*Enjoying some gorgeous coastal wanders with my family, at the pace of my slow-moving toddler, stopping to sit and enjoy snacks, picnics or potter in rockpools
*Choosing to stay at home and watch a film while my husband went for a run
*Going by car to the shop, rather than walking
*Not panicking when a walk we’d planned got cancelled because of rain and we watched Wimbledon with a load of snacks instead
*Messing around on the trampoline and in the paddling pool with my toddler without writing it off as “not proper movement”
*Zero tracking of steps or calories
*Having an afternoon nap when I was tired instead of exercising to distract myself
*Building sandcastles with my boys while my partner and uncle surfed and swam in the waves
*Using much-needed solo time to explore the shops in the local village and stopping for a cuppa and cake instead of going for a run or walk
*Having to turn back from a walk because the path was too muddy and being able to laugh about it
Our holiday was spent catching up with lots of my husband’s relatives who we’ve not seen for a couple of years. It feels like a lot longer since we’ve seen them though, because when I was ill and we’d gather together for special occasions or holidays, I was barely there, barely present, barely able to engage in proper, meaningful conversation. My thoughts would be entirely consumed by food, calories, clock-watching, movement, restriction, routine, overplanning, guilt, anxiety…a fog of eating disorder misery.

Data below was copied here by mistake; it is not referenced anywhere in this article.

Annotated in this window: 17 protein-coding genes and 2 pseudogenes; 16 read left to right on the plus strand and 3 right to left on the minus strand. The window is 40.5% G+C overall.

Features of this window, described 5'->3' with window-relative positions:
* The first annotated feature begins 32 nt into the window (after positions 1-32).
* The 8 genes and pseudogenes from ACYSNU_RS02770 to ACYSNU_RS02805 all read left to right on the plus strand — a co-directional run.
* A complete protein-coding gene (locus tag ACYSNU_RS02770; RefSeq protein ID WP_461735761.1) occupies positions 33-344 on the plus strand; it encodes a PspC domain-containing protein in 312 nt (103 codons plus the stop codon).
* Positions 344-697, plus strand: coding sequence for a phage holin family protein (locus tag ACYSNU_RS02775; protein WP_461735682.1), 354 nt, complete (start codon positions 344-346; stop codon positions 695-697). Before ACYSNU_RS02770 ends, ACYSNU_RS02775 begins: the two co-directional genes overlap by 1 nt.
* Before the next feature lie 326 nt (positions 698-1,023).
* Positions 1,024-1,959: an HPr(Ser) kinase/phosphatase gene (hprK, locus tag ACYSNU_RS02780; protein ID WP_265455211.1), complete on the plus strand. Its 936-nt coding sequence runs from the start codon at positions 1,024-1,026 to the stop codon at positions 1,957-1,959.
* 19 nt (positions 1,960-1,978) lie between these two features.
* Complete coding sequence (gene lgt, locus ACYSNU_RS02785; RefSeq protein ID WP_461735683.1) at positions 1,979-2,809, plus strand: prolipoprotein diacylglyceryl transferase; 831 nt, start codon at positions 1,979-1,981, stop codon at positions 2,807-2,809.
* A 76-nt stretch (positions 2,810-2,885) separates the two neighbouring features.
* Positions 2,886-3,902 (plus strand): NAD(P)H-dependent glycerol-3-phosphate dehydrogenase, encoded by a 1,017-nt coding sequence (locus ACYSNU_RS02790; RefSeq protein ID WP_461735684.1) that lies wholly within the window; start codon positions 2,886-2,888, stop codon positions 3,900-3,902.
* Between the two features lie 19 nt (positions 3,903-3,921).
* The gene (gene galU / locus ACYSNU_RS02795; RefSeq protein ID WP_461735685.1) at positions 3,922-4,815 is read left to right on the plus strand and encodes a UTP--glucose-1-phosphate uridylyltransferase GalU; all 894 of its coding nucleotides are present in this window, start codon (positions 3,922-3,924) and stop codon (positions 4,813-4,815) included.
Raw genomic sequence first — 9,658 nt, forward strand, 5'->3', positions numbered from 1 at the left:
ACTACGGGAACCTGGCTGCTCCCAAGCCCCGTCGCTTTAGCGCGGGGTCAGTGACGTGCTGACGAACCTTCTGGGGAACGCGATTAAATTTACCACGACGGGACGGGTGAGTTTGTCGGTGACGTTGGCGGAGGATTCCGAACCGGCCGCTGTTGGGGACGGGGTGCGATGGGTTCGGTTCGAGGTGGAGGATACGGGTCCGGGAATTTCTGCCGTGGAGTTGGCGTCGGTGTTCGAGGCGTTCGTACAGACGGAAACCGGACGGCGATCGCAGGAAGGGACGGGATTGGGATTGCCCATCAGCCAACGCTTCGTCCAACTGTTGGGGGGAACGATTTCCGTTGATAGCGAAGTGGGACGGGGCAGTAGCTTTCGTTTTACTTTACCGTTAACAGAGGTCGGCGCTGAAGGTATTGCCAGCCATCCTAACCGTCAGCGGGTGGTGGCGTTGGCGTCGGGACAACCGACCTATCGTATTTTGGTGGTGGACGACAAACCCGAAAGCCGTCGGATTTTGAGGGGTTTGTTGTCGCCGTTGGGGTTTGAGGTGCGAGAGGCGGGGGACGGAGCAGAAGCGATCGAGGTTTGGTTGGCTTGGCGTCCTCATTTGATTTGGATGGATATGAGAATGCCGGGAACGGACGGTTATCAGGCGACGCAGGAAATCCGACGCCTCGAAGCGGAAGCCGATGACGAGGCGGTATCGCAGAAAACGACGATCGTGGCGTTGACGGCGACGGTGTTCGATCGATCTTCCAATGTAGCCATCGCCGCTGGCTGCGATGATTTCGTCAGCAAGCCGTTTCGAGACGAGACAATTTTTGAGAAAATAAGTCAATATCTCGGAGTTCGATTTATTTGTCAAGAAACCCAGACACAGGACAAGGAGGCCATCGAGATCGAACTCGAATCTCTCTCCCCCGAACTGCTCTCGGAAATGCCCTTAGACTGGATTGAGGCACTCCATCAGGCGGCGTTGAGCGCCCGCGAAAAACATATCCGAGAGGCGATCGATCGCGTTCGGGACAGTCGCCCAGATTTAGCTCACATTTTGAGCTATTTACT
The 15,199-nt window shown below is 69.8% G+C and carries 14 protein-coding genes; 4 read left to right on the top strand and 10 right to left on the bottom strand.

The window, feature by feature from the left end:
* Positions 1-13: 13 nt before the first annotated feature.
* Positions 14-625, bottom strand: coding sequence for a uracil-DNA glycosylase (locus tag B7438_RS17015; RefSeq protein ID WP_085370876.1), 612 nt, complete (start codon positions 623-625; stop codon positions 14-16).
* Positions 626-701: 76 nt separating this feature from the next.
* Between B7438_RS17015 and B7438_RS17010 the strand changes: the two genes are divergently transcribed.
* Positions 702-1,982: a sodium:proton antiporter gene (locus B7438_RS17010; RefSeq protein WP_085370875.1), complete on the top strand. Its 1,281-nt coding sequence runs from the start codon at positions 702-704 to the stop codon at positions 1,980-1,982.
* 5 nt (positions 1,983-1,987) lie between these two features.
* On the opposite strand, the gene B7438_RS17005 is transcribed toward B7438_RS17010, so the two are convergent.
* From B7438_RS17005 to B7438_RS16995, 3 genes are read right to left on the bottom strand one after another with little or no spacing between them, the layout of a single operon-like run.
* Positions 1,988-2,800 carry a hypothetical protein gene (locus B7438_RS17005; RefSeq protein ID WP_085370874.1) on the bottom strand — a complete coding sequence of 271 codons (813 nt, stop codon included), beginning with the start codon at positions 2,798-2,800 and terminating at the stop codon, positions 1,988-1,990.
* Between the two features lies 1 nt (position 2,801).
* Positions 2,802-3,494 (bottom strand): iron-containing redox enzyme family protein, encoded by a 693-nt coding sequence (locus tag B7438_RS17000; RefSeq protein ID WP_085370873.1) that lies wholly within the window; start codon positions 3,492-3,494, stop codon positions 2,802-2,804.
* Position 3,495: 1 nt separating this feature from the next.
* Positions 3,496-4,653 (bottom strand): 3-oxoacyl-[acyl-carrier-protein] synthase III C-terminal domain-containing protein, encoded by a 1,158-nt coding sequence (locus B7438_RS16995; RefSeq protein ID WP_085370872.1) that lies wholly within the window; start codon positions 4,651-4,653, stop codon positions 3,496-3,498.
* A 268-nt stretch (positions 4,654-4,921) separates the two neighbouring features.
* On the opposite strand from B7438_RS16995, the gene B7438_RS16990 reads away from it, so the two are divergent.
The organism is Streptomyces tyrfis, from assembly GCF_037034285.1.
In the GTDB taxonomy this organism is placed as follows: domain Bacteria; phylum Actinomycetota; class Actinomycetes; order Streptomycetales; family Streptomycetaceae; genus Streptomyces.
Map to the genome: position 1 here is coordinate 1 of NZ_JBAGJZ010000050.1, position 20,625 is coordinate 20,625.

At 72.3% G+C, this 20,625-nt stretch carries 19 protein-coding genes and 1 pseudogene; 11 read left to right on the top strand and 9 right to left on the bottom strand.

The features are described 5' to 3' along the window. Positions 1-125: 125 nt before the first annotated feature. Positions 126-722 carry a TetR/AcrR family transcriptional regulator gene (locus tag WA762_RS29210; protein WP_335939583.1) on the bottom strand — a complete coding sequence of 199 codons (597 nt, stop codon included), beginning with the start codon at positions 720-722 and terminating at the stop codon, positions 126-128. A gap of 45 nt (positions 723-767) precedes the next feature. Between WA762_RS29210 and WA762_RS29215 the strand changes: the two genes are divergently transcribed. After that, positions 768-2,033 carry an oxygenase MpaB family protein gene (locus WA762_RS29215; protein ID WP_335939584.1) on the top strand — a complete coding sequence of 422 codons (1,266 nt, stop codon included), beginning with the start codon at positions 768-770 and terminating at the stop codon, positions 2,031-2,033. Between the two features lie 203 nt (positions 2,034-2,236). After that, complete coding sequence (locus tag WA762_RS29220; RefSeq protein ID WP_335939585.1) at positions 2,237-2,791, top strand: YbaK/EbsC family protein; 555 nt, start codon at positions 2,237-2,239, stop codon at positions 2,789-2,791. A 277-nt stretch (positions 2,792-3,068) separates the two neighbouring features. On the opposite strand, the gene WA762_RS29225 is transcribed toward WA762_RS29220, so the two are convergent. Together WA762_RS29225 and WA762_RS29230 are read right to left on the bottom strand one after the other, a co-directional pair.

What did connection and socialising look like on this trip?
*Laughing. Really laughing. Hearing other people’s stories, sharing funny things our kids had done, playing silly games and enjoying each other’s humour
*Big Chats – you know, the ones where you’re truly connecting with the other person and being with each other in all your and their complexity, messiness, confusion, worries, thoughts and reflections. Supporting each other, caring for each other, nourishing each other
*Eating together. Sharing each other’s creations, connecting through shared tastes and appreciation, sharing memories of previous family occasions, cooking and chatting together and making a mess
*Knowing when I needed time to myself and trusting myself and others to respect those boundaries
*Watching films, the football or tennis together, cheering together, hiding behind our fingers together, being able to fully concentrate on what was going on and chatting about it, joining in with snacks and drinks
*Being able to just BE together. Spending time in other people’s company without feeling on edge, desperate to get up and pace around, irritated with their small talk…just sharing space with other people and not feeling like they were in the way of my eating-disorder-dominated world
My holiday wasn’t free of challenges. Every day there were a host of things which made my eating disorder prick up its ears and stamp its feet, but the difference now I’m fully committed to recovery is that I know I don’t need to listen to it. I don’t need to act on the thoughts. I don’t need to sit on the side lines and watch other people enjoy the holiday I wish I could truly be part of.
- Jul 2021